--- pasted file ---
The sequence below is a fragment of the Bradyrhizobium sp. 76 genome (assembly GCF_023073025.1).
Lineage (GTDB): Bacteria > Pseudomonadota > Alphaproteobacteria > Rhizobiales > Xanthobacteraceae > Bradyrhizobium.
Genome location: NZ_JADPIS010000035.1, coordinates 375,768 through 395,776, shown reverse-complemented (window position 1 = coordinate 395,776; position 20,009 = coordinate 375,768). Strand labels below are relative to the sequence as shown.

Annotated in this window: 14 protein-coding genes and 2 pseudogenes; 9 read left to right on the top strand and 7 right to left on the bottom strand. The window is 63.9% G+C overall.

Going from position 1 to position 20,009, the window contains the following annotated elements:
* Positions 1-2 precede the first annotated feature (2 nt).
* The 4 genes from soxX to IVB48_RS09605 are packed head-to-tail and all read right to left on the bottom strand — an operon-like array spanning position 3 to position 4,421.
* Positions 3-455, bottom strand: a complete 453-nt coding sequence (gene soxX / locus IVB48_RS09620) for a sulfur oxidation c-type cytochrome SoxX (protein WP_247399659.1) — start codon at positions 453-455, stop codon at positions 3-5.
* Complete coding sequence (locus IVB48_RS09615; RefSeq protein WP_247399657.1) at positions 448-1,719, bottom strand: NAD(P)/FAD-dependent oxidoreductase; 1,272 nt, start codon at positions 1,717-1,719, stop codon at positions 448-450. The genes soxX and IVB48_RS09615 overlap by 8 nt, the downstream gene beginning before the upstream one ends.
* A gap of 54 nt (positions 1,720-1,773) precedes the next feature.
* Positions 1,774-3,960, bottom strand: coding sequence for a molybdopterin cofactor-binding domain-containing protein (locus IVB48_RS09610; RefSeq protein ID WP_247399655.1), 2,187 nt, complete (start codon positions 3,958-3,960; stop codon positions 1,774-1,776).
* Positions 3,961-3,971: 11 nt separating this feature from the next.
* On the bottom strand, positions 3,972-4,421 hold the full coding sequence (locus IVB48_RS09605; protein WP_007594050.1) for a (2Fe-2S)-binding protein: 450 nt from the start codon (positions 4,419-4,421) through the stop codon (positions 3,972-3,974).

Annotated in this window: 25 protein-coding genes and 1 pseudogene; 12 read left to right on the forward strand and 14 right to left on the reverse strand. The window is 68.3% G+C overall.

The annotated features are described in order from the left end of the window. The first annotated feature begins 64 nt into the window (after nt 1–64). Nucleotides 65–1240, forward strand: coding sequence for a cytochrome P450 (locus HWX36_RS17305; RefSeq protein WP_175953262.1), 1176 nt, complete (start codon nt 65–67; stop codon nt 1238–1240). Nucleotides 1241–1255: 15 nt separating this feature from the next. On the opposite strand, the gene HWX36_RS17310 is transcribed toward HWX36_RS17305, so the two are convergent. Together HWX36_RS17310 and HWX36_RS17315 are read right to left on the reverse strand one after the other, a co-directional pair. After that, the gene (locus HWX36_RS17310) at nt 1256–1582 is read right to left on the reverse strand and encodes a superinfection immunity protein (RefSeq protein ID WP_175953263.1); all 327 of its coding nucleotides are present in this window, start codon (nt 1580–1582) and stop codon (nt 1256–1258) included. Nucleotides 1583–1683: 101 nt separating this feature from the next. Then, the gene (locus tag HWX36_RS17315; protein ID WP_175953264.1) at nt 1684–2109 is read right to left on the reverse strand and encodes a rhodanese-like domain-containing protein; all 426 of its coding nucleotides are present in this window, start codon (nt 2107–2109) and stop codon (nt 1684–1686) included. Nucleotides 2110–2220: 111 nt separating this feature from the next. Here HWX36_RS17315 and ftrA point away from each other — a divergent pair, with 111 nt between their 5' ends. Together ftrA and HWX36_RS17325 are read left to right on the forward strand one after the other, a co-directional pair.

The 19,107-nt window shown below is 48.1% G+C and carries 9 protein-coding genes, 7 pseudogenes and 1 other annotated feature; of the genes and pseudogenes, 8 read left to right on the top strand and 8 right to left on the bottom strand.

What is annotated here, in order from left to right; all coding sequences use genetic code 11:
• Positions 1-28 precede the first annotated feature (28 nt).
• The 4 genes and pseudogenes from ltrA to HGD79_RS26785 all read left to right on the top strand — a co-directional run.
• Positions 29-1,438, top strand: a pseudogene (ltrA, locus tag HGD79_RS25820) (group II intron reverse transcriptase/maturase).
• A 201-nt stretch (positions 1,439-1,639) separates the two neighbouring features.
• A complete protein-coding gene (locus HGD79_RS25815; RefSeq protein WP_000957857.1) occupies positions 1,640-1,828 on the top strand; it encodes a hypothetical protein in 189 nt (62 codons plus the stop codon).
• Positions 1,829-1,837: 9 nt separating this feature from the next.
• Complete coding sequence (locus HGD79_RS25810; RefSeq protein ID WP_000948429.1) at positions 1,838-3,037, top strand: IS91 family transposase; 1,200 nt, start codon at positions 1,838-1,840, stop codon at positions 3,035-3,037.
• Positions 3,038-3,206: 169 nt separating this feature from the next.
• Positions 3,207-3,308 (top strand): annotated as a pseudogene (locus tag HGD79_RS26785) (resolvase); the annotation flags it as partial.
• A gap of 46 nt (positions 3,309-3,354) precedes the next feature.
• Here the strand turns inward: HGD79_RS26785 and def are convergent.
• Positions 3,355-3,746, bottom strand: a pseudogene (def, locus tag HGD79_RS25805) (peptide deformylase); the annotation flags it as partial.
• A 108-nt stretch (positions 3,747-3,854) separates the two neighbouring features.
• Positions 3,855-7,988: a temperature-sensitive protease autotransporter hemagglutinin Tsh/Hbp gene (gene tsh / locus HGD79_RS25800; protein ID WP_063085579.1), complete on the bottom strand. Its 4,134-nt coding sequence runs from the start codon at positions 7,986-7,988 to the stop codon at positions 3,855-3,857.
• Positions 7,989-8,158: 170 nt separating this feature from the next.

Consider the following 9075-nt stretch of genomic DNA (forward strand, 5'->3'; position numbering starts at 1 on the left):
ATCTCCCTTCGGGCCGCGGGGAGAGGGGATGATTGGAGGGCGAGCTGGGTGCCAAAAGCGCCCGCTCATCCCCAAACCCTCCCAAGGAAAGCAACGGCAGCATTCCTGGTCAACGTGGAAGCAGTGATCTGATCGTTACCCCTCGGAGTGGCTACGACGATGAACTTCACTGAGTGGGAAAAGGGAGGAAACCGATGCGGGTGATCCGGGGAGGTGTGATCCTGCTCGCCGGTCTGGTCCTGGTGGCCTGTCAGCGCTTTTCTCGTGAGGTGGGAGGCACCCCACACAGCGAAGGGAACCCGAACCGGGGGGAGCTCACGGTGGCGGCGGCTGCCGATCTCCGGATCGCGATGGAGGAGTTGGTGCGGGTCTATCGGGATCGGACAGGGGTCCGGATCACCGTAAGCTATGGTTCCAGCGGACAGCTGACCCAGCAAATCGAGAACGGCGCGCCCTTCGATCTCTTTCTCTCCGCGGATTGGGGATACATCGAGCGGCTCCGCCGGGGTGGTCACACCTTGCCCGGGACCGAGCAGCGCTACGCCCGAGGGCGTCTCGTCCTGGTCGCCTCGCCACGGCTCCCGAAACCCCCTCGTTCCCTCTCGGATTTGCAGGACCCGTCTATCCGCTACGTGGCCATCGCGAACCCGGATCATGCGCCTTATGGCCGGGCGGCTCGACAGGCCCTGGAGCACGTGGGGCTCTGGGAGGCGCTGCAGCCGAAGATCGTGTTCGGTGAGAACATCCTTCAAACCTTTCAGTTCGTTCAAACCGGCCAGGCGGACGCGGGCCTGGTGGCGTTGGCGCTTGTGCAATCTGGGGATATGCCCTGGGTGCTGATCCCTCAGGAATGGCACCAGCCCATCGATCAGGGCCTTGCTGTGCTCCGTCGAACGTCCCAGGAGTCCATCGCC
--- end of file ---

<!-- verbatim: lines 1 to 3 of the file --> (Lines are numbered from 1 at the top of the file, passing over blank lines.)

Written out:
The sequence below is a fragment of the Bradyrhizobium sp. 76 genome (assembly GCF_023073025.1).
Lineage (GTDB): Bacteria > Pseudomonadota > Alphaproteobacteria > Rhizobiales > Xanthobacteraceae > Bradyrhizobium.
Genome location: NZ_JADPIS010000035.1, coordinates 375,768 through 395,776, shown reverse-complemented (window position 1 = coordinate 395,776; position 20,009 = coordinate 375,768). Strand labels below are relative to the sequence as shown.